Provided by: slapd_2.4.42+dfsg-2ubuntu3.13_amd64 bug


       slapo-lastbind - lastbind overlay to slapd




       The  lastbind  overlay  to  slapd(8) allows recording the timestamp of the last successful
       bind to entries in the directory, in the authTimestamp  attribute.   The  overlay  can  be
       configured  to update this timestamp only if it is older than a given value, thus avoiding
       large numbers of write operations penalizing performance.  One sample use for this overlay
       would be to detect unused accounts.


       The  config  directives  that  are  specific  to  the lastbind overlay must be prefixed by
       lastbind-, to avoid  potential  conflicts  with  directives  specific  to  the  underlying
       database or to other stacked overlays.

       overlay lastbind
              This directive adds the lastbind overlay to the current database, see slapd.conf(5)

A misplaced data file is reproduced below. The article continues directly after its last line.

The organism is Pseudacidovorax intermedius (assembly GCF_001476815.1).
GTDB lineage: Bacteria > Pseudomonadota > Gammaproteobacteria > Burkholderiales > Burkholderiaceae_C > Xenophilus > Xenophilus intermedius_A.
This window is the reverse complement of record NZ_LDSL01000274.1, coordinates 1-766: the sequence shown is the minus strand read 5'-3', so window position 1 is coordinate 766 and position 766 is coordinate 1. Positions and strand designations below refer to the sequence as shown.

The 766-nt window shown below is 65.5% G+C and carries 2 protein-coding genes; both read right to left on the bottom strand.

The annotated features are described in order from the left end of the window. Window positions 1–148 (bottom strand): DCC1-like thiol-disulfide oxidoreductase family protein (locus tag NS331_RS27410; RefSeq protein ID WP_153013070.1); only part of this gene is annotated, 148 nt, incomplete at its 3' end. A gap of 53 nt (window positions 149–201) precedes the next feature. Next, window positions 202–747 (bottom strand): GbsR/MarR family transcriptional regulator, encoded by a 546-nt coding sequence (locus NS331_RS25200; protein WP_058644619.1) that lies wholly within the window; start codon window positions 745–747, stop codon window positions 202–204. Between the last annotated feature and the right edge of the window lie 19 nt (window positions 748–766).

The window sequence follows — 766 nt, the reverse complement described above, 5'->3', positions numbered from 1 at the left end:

for details.

       This slapd.conf configuration option is defined for the lastbind overlay. It  must  appear
       after the overlay directive:

       lastbind-precision <seconds>
              The   value  <seconds>  is  the  number  of  seconds  after  which  to  update  the
              authTimestamp attribute in an entry. If the existing value of authTimestamp is less
              than  <seconds>  old,  it  will  not  be  changed.  If this configuration option is
              omitted, the authTimestamp attribute is updated on each successful bind operation.


       This example configures the lastbind overlay to store authTimestamp in all  entries  in  a
       database, with a 1 week precision.  Add the following to slapd.conf(5):

           database <database>
           # ...

           overlay lastbind
           lastbind-precision 604800

       slapd must also load, if compiled as a run-time module;


              default slapd configuration file


       slapd.conf(5), slapd(8).  The slapo-lastbind(5) overlay supports dynamic configuration via


       This module was written in 2009 by  Jonathan  Clarke.  It  is  loosely  derived  from  the
       password policy overlay.